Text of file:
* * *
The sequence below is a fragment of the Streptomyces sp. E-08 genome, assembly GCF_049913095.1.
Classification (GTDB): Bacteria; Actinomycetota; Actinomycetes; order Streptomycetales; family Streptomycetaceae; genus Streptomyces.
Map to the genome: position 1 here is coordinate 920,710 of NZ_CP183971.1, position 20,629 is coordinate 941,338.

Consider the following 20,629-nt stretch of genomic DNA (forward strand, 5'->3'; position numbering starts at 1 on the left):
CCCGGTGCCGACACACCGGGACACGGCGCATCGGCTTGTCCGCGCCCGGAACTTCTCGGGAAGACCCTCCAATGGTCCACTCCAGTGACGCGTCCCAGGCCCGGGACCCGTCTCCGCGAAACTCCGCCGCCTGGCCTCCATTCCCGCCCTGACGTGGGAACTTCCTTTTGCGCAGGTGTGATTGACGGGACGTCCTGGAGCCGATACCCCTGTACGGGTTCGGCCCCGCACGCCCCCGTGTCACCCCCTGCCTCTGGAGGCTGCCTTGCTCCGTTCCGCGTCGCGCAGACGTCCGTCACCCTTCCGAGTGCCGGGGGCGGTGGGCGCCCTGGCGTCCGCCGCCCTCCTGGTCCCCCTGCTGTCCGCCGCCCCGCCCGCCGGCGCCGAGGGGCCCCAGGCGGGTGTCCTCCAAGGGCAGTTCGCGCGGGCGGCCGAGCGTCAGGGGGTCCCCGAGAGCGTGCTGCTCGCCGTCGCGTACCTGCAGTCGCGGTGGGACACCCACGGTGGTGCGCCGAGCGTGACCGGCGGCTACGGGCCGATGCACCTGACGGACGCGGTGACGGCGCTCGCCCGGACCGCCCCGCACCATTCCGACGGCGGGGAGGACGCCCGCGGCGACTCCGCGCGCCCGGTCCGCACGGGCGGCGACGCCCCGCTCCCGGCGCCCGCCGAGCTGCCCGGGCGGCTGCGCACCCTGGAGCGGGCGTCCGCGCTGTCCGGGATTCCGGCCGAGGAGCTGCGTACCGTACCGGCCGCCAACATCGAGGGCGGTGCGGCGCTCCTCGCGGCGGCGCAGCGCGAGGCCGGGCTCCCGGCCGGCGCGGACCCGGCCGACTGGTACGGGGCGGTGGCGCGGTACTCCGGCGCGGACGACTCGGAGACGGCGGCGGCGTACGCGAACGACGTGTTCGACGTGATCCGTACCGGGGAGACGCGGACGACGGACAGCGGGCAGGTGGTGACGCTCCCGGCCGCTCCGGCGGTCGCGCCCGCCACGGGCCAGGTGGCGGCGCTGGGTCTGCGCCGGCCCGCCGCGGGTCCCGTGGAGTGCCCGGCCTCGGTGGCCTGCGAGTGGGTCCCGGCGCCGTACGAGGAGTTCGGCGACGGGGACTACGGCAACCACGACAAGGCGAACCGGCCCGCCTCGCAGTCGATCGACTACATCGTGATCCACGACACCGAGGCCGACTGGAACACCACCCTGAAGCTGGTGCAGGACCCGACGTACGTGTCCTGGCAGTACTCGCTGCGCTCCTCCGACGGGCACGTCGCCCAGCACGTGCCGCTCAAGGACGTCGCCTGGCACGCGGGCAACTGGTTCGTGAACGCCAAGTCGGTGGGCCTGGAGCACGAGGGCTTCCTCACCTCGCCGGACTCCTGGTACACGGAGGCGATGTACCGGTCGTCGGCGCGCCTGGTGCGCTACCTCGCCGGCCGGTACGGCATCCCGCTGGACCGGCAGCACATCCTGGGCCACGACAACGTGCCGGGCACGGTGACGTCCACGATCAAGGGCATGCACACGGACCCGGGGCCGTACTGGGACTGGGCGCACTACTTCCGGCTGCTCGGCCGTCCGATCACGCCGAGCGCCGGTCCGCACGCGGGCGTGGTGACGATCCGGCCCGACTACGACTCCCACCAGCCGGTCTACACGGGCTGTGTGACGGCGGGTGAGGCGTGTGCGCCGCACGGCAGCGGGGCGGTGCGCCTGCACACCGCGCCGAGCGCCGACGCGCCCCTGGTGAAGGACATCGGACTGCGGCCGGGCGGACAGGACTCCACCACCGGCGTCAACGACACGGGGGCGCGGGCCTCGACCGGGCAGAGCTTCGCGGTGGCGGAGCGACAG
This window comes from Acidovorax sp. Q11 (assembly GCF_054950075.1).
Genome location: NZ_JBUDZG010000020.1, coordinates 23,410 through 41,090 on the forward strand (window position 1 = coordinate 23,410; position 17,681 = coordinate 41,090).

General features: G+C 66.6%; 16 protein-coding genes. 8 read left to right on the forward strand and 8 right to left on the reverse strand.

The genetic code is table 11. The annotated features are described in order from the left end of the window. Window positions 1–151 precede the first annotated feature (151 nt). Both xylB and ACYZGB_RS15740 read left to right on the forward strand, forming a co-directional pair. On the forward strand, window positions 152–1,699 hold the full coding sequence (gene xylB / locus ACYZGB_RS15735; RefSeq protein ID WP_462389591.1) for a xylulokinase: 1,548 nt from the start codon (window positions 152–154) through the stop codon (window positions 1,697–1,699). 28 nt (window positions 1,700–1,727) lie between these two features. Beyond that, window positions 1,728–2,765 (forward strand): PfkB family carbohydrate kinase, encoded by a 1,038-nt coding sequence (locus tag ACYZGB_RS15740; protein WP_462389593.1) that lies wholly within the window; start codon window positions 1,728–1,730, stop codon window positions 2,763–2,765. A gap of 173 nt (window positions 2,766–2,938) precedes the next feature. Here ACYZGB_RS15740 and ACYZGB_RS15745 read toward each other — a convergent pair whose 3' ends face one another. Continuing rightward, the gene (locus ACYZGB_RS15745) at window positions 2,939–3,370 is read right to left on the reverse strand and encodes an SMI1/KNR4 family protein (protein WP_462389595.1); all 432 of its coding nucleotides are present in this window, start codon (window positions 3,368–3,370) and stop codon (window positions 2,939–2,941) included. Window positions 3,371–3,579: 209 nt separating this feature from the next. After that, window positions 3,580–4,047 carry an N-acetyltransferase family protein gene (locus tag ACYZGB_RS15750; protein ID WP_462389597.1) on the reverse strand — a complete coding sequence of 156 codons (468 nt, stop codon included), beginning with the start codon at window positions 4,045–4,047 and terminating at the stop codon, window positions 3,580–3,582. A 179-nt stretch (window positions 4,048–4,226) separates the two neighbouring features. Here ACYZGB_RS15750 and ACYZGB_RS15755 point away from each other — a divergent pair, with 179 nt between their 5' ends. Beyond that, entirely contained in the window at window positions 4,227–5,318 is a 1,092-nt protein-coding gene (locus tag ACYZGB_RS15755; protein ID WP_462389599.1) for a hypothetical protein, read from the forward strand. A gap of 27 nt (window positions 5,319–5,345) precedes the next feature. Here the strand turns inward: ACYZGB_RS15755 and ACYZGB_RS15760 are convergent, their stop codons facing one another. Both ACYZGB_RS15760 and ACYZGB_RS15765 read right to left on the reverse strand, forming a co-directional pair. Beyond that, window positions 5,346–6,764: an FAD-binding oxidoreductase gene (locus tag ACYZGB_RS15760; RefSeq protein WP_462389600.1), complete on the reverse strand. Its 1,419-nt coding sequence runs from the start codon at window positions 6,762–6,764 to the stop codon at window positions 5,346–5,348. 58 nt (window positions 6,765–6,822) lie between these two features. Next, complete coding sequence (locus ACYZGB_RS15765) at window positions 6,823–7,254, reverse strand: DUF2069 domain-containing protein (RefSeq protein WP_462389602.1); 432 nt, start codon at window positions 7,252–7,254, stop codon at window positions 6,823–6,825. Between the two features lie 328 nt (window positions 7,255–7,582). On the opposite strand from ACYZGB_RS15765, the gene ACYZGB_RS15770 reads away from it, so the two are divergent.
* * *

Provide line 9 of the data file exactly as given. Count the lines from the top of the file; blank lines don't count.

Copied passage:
The genetic code is table 11. The annotated features are described in order from the left end of the window. Window positions 1–151 precede the first annotated feature (151 nt). Both xylB and ACYZGB_RS15740 read left to right on the forward strand, forming a co-directional pair. On the forward strand, window positions 152–1,699 hold the full coding sequence (gene xylB / locus ACYZGB_RS15735; RefSeq protein ID WP_462389591.1) for a xylulokinase: 1,548 nt from the start codon (window positions 152–154) through the stop codon (window positions 1,697–1,699). 28 nt (window positions 1,700–1,727) lie between these two features. Beyond that, window positions 1,728–2,765 (forward strand): PfkB family carbohydrate kinase, encoded by a 1,038-nt coding sequence (locus tag ACYZGB_RS15740; protein WP_462389593.1) that lies wholly within the window; start codon window positions 1,728–1,730, stop codon window positions 2,763–2,765. A gap of 173 nt (window positions 2,766–2,938) precedes the next feature. Here ACYZGB_RS15740 and ACYZGB_RS15745 read toward each other — a convergent pair whose 3' ends face one another. Continuing rightward, the gene (locus ACYZGB_RS15745) at window positions 2,939–3,370 is read right to left on the reverse strand and encodes an SMI1/KNR4 family protein (protein WP_462389595.1); all 432 of its coding nucleotides are present in this window, start codon (window positions 3,368–3,370) and stop codon (window positions 2,939–2,941) included. Window positions 3,371–3,579: 209 nt separating this feature from the next. After that, window positions 3,580–4,047 carry an N-acetyltransferase family protein gene (locus tag ACYZGB_RS15750; protein ID WP_462389597.1) on the reverse strand — a complete coding sequence of 156 codons (468 nt, stop codon included), beginning with the start codon at window positions 4,045–4,047 and terminating at the stop codon, window positions 3,580–3,582. A 179-nt stretch (window positions 4,048–4,226) separates the two neighbouring features. Here ACYZGB_RS15750 and ACYZGB_RS15755 point away from each other — a divergent pair, with 179 nt between their 5' ends. Beyond that, entirely contained in the window at window positions 4,227–5,318 is a 1,092-nt protein-coding gene (locus tag ACYZGB_RS15755; protein ID WP_462389599.1) for a hypothetical protein, read from the forward strand. A gap of 27 nt (window positions 5,319–5,345) precedes the next feature. Here the strand turns inward: ACYZGB_RS15755 and ACYZGB_RS15760 are convergent, their stop codons facing one another. Both ACYZGB_RS15760 and ACYZGB_RS15765 read right to left on the reverse strand, forming a co-directional pair. Beyond that, window positions 5,346–6,764: an FAD-binding oxidoreductase gene (locus tag ACYZGB_RS15760; RefSeq protein WP_462389600.1), complete on the reverse strand. Its 1,419-nt coding sequence runs from the start codon at window positions 6,762–6,764 to the stop codon at window positions 5,346–5,348. 58 nt (window positions 6,765–6,822) lie between these two features. Next, complete coding sequence (locus ACYZGB_RS15765) at window positions 6,823–7,254, reverse strand: DUF2069 domain-containing protein (RefSeq protein WP_462389602.1); 432 nt, start codon at window positions 7,252–7,254, stop codon at window positions 6,823–6,825. Between the two features lie 328 nt (window positions 7,255–7,582). On the opposite strand from ACYZGB_RS15765, the gene ACYZGB_RS15770 reads away from it, so the two are divergent.